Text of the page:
South-Western Legal Studies in Business

Expert Testimony May Be Used to Establish Res Ipsa Loquitur
Description New York high court held that in complex matters, such as medicine, expert testimony could be used to establish res ipsa loquitur, that is, the action involved could not have occurred except for negligence on the part of the defendant.
Topic Torts
Key Words Res Ipsa Loquitur; Expert Testimony
C A S E   S U M M A R Y
Facts States sued her anesthesiologist for injuring her right arm during surgery. She contended that the injury suffered to her arm must have been caused by hyperextension of the arm beyond 90 degrees by the anesthesiologist during surgery when he placed the arm on a board to insert a tube in her arm to keep her sedated during surgery. Defendant moved for summary judgment because there were no witnesses to such hyperextension during surgery. States contended that based on expert medical testimony, such injury could not have occurred except for negligence during her surgery. The trial court denied the motion for summary judgment, holding that a jury could rely on expert medical testimony to support the conclusion that an injury would not have occurred in the absence of negligence. The appellate division reversed; plaintiff appealed.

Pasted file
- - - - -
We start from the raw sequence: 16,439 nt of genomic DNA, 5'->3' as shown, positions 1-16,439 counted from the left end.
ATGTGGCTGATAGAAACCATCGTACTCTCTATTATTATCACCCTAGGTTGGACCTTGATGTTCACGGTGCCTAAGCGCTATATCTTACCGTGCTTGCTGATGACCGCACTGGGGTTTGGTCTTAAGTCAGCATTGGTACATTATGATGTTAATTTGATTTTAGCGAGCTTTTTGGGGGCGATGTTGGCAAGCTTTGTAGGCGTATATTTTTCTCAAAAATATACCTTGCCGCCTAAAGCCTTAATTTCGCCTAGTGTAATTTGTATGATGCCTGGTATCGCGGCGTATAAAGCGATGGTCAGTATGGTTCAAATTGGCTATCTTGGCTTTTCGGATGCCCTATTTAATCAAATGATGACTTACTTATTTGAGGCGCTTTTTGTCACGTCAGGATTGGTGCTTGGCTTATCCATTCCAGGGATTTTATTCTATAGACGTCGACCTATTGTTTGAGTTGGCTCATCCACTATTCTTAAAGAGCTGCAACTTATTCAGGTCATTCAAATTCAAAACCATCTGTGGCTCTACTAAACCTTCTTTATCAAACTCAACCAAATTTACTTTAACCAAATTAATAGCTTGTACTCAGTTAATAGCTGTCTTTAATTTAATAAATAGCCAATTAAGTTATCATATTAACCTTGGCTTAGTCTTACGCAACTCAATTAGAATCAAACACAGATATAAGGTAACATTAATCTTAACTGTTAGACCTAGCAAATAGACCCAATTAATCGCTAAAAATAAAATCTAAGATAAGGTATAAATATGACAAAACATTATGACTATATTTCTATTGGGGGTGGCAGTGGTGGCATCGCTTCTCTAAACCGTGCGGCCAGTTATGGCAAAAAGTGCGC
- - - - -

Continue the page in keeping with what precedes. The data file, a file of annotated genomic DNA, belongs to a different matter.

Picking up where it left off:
Reversed. “Under appropriate circumstances, the evidentiary doctrine of res ipsa loquitur may be invoked to allow the fact finder to infer negligence from the mere happening of an event. Res ipsa loquitur, a doctrine of ancient origin, derives from the understanding that some events ordinarily do not occur in the absence of negligence. In addition to this first prerequisite, plaintiff must establish, second, that the injury was caused by an agent or instrumentality within the exclusive control of defendant and, third, that no act or negligence on the plaintiff’s part contributed to the happening of the event.” Here, expert testimony is needed to help the jury “bridge the gap” between its common knowledge, which does not include special medical knowledge, and experience necessary to reach a conclusion that the occurrence would not normally occur in the absence of negligence. The jury should be allowed to hear the expert testimony to determine if res ipsa loquitur applies.

Citation States v. Lourdes Hospital, --- N.E.2d --- (2003 WL 21003717, Ct. App., N.Y., 2003)

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